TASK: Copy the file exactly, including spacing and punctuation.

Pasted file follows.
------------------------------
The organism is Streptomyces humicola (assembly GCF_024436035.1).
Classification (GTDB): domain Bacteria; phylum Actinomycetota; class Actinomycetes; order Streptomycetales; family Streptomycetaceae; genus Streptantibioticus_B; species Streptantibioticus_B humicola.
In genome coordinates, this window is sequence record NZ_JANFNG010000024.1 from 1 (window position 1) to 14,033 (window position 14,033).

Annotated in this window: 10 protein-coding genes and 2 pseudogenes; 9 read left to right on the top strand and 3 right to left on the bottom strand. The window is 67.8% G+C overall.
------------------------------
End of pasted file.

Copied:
The organism is Streptomyces humicola (assembly GCF_024436035.1).
Classification (GTDB): domain Bacteria; phylum Actinomycetota; class Actinomycetes; order Streptomycetales; family Streptomycetaceae; genus Streptantibioticus_B; species Streptantibioticus_B humicola.
In genome coordinates, this window is sequence record NZ_JANFNG010000024.1 from 1 (window position 1) to 14,033 (window position 14,033).

Annotated in this window: 10 protein-coding genes and 2 pseudogenes; 9 read left to right on the top strand and 3 right to left on the bottom strand. The window is 67.8% G+C overall.